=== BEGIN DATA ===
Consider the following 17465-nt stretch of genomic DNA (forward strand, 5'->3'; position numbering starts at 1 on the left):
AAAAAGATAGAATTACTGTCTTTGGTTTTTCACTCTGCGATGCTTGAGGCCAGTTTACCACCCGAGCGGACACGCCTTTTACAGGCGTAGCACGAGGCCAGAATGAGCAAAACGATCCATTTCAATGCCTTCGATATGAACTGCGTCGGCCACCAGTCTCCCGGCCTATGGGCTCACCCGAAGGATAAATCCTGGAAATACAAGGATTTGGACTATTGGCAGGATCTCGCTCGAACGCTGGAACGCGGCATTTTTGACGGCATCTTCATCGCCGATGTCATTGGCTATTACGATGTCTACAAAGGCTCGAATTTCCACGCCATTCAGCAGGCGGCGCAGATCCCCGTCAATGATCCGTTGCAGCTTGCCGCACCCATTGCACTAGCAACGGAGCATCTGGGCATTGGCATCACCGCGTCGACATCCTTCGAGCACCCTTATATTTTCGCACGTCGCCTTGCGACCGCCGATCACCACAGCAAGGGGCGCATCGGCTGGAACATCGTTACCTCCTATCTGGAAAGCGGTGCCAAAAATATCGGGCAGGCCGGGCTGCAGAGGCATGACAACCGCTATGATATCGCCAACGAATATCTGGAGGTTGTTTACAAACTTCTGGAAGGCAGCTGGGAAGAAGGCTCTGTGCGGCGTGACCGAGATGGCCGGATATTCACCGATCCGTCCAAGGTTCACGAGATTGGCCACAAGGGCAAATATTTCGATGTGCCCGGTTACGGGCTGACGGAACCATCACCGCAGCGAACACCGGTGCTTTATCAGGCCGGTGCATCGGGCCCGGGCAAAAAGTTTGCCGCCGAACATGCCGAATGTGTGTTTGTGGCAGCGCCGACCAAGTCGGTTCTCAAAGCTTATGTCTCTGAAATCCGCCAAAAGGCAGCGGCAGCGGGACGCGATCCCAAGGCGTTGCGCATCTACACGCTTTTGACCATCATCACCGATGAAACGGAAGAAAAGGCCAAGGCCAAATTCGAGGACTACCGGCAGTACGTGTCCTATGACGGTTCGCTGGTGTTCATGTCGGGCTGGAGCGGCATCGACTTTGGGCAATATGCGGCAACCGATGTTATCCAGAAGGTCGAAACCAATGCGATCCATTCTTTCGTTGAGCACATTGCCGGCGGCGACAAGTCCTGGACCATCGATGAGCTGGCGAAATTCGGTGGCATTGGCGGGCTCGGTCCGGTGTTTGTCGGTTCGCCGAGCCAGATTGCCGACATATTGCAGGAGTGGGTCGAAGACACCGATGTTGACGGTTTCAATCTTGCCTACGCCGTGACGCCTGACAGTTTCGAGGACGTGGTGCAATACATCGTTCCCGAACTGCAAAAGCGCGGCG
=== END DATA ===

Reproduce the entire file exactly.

Consider the following 17465-nt stretch of genomic DNA (forward strand, 5'->3'; position numbering starts at 1 on the left):
AAAAAGATAGAATTACTGTCTTTGGTTTTTCACTCTGCGATGCTTGAGGCCAGTTTACCACCCGAGCGGACACGCCTTTTACAGGCGTAGCACGAGGCCAGAATGAGCAAAACGATCCATTTCAATGCCTTCGATATGAACTGCGTCGGCCACCAGTCTCCCGGCCTATGGGCTCACCCGAAGGATAAATCCTGGAAATACAAGGATTTGGACTATTGGCAGGATCTCGCTCGAACGCTGGAACGCGGCATTTTTGACGGCATCTTCATCGCCGATGTCATTGGCTATTACGATGTCTACAAAGGCTCGAATTTCCACGCCATTCAGCAGGCGGCGCAGATCCCCGTCAATGATCCGTTGCAGCTTGCCGCACCCATTGCACTAGCAACGGAGCATCTGGGCATTGGCATCACCGCGTCGACATCCTTCGAGCACCCTTATATTTTCGCACGTCGCCTTGCGACCGCCGATCACCACAGCAAGGGGCGCATCGGCTGGAACATCGTTACCTCCTATCTGGAAAGCGGTGCCAAAAATATCGGGCAGGCCGGGCTGCAGAGGCATGACAACCGCTATGATATCGCCAACGAATATCTGGAGGTTGTTTACAAACTTCTGGAAGGCAGCTGGGAAGAAGGCTCTGTGCGGCGTGACCGAGATGGCCGGATATTCACCGATCCGTCCAAGGTTCACGAGATTGGCCACAAGGGCAAATATTTCGATGTGCCCGGTTACGGGCTGACGGAACCATCACCGCAGCGAACACCGGTGCTTTATCAGGCCGGTGCATCGGGCCCGGGCAAAAAGTTTGCCGCCGAACATGCCGAATGTGTGTTTGTGGCAGCGCCGACCAAGTCGGTTCTCAAAGCTTATGTCTCTGAAATCCGCCAAAAGGCAGCGGCAGCGGGACGCGATCCCAAGGCGTTGCGCATCTACACGCTTTTGACCATCATCACCGATGAAACGGAAGAAAAGGCCAAGGCCAAATTCGAGGACTACCGGCAGTACGTGTCCTATGACGGTTCGCTGGTGTTCATGTCGGGCTGGAGCGGCATCGACTTTGGGCAATATGCGGCAACCGATGTTATCCAGAAGGTCGAAACCAATGCGATCCATTCTTTCGTTGAGCACATTGCCGGCGGCGACAAGTCCTGGACCATCGATGAGCTGGCGAAATTCGGTGGCATTGGCGGGCTCGGTCCGGTGTTTGTCGGTTCGCCGAGCCAGATTGCCGACATATTGCAGGAGTGGGTCGAAGACACCGATGTTGACGGTTTCAATCTTGCCTACGCCGTGACGCCTGACAGTTTCGAGGACGTGGTGCAATACATCGTTCCCGAACTGCAAAAGCGCGGCG